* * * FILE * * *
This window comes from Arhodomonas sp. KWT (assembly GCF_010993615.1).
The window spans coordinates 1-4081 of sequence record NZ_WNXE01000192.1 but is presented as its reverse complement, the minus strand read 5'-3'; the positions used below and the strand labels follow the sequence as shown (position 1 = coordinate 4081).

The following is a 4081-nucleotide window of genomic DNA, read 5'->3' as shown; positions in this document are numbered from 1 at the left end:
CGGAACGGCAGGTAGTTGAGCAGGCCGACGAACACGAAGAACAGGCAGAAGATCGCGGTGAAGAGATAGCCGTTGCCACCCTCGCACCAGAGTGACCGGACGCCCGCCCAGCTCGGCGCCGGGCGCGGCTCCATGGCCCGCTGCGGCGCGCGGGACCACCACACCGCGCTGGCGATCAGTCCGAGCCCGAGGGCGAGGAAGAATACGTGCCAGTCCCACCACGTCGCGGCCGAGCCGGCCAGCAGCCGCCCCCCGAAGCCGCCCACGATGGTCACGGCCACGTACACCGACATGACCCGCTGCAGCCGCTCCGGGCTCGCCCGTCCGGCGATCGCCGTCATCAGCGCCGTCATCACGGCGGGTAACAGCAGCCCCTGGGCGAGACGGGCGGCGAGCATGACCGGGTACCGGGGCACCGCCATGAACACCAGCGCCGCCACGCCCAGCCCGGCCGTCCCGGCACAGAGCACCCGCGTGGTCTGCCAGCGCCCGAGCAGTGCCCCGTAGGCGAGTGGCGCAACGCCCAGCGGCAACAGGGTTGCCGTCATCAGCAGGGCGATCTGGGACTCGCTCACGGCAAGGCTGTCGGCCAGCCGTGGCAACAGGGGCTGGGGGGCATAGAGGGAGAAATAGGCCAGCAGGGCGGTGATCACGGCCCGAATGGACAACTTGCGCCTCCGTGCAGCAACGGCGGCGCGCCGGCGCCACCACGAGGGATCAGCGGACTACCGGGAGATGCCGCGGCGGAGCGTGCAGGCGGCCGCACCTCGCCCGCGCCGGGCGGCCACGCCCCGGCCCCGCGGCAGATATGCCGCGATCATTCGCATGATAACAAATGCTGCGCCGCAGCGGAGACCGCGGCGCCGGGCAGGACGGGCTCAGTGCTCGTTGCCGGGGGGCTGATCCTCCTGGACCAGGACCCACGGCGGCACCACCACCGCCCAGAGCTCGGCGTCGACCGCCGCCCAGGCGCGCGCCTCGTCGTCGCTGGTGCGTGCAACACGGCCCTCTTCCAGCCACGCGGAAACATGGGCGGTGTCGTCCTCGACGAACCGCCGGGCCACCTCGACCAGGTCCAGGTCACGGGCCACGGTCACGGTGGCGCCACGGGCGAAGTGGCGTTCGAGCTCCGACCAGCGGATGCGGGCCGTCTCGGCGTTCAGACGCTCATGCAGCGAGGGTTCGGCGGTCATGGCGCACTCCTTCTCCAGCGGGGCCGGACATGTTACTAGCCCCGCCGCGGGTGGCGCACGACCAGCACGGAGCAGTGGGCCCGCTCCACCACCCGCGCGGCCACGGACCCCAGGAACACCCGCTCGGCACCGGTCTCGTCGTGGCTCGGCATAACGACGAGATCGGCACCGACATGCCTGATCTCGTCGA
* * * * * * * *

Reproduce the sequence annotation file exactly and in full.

This window comes from Arhodomonas sp. KWT (assembly GCF_010993615.1).
The window spans coordinates 1-4081 of sequence record NZ_WNXE01000192.1 but is presented as its reverse complement, the minus strand read 5'-3'; the positions used below and the strand labels follow the sequence as shown (position 1 = coordinate 4081).

The following is a 4081-nucleotide window of genomic DNA, read 5'->3' as shown; positions in this document are numbered from 1 at the left end:
CGGAACGGCAGGTAGTTGAGCAGGCCGACGAACACGAAGAACAGGCAGAAGATCGCGGTGAAGAGATAGCCGTTGCCACCCTCGCACCAGAGTGACCGGACGCCCGCCCAGCTCGGCGCCGGGCGCGGCTCCATGGCCCGCTGCGGCGCGCGGGACCACCACACCGCGCTGGCGATCAGTCCGAGCCCGAGGGCGAGGAAGAATACGTGCCAGTCCCACCACGTCGCGGCCGAGCCGGCCAGCAGCCGCCCCCCGAAGCCGCCCACGATGGTCACGGCCACGTACACCGACATGACCCGCTGCAGCCGCTCCGGGCTCGCCCGTCCGGCGATCGCCGTCATCAGCGCCGTCATCACGGCGGGTAACAGCAGCCCCTGGGCGAGACGGGCGGCGAGCATGACCGGGTACCGGGGCACCGCCATGAACACCAGCGCCGCCACGCCCAGCCCGGCCGTCCCGGCACAGAGCACCCGCGTGGTCTGCCAGCGCCCGAGCAGTGCCCCGTAGGCGAGTGGCGCAACGCCCAGCGGCAACAGGGTTGCCGTCATCAGCAGGGCGATCTGGGACTCGCTCACGGCAAGGCTGTCGGCCAGCCGTGGCAACAGGGGCTGGGGGGCATAGAGGGAGAAATAGGCCAGCAGGGCGGTGATCACGGCCCGAATGGACAACTTGCGCCTCCGTGCAGCAACGGCGGCGCGCCGGCGCCACCACGAGGGATCAGCGGACTACCGGGAGATGCCGCGGCGGAGCGTGCAGGCGGCCGCACCTCGCCCGCGCCGGGCGGCCACGCCCCGGCCCCGCGGCAGATATGCCGCGATCATTCGCATGATAACAAATGCTGCGCCGCAGCGGAGACCGCGGCGCCGGGCAGGACGGGCTCAGTGCTCGTTGCCGGGGGGCTGATCCTCCTGGACCAGGACCCACGGCGGCACCACCACCGCCCAGAGCTCGGCGTCGACCGCCGCCCAGGCGCGCGCCTCGTCGTCGCTGGTGCGTGCAACACGGCCCTCTTCCAGCCACGCGGAAACATGGGCGGTGTCGTCCTCGACGAACCGCCGGGCCACCTCGACCAGGTCCAGGTCACGGGCCACGGTCACGGTGGCGCCACGGGCGAAGTGGCGTTCGAGCTCCGACCAGCGGATGCGGGCCGTCTCGGCGTTCAGACGCTCATGCAGCGAGGGTTCGGCGGTCATGGCGCACTCCTTCTCCAGCGGGGCCGGACATGTTACTAGCCCCGCCGCGGGTGGCGCACGACCAGCACGGAGCAGTGGGCCCGCTCCACCACCCGCGCGGCCACGGACCCCAGGAACACCCGCTCGGCACCGGTCTCGTCGTGGCTCGGCATAACGACGAGATCGGCACCGACATGCCTGATCTCGTCGA